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What Does It Mean That the Curiosity Rover Found Organic Material on Mars?

NASA mars curiosity rover

Yesterday, NASA scientists held a special event to announce findings from its Mars Curiosity rover, which understandably got people very excited. The intrepid space robot had found (more) organic material on the Red Planet, and also found that concentrations of the methane it previously discovered fluctuate with the seasons. With science, though, the data itself is usually much less exciting, so … what does it all mean?

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Well, first of all, “organic” has a much different meaning to scientists scouring the Universe for clues than it does to most of us here on Earth. Curiosity finding organic material doesn’t mean it found severed alien body parts or anything, not even microbial ones. In fact, organic material has been found on Mars before—that is, carbon-based molecules that we know are necessary for life. Curiosity identified some shortly after it landed on Mars, but the new ones it found in this recent discovery are still exciting on their own.

The new findings include molecules that were likely fragments of larger carbon-based compounds—not proof of life by any means, but something you’d expect to find in an environment where life could have existed. As the study’s lead author, Jennifer Eigenbrode, told, they could also have come “from meteorites or from geological processes.” That could also be the case with the methane, as well, despite hopes that it could be produced by subsurface microorganisms, as most of the methane on Earth is produced by living organisms.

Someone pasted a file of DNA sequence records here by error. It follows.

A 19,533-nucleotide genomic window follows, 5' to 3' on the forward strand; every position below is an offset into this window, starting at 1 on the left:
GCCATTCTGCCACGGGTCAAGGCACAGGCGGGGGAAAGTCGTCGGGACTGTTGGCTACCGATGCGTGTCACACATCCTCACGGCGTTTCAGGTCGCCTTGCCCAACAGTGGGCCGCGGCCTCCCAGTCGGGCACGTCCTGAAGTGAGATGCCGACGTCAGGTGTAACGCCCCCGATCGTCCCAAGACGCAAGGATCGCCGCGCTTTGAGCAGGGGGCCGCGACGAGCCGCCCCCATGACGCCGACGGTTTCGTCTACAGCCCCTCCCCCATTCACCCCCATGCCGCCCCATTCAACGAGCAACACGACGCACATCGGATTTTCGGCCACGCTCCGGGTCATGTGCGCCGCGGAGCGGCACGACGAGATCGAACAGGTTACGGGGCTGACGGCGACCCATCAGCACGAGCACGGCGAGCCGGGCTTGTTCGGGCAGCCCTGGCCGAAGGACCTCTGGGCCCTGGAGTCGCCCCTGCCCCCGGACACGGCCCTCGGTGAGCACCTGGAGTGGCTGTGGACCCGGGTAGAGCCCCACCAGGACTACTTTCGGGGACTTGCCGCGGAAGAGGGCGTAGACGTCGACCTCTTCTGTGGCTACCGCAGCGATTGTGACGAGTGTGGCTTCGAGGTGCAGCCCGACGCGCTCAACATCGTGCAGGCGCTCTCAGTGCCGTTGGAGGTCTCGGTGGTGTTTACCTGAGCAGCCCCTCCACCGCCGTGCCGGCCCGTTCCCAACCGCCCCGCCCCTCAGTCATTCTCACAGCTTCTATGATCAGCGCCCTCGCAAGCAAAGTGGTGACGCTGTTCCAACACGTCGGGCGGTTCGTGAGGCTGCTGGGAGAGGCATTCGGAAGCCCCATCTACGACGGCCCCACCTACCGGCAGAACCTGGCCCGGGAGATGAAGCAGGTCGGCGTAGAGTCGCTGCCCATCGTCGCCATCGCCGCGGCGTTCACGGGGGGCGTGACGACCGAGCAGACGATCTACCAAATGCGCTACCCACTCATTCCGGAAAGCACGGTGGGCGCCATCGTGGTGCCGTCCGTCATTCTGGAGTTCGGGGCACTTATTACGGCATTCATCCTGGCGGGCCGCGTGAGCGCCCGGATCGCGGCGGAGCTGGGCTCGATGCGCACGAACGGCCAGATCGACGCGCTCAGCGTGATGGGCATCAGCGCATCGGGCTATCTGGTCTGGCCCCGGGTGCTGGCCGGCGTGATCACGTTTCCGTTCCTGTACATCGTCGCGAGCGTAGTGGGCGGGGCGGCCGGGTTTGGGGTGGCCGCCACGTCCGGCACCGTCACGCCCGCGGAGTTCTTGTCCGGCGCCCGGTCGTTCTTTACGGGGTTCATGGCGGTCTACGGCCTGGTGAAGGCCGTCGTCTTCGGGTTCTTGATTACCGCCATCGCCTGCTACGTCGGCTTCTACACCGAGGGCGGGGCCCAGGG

Unless an alien photobombs one of the rover’s many selfies, it’s unlikely that we’ll know for sure any time soon—we’re already planning future rovers to help—but even learning more information about the alien geological processes taking place on Mars would teach us more about how other planets might work, out there beyond our current reach. It’s also further evidence that Mars could have supported life at one point, especially much earlier in history, when it seems to have had liquid water like the Earth. Even if it’s eventually determined that our close planetary neighbor was never home to life, that would raise the interesting question as to why not, which is pretty central to figuring out, in that case, what makes Earth so special.

(image: NASA)

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Dan Van Winkle (he) is an editor and manager who has been working in digital media since 2013, first at now-defunct Geekosystem (RIP), and then at The Mary Sue starting in 2014, specializing in gaming, science, and technology. Outside of his professional experience, he has been active in video game modding and development as a hobby for many years. He lives in North Carolina with Lisa Brown (his wife) and Liz Lemon (their dog), both of whom are the best, and you will regret challenging him at Smash Bros.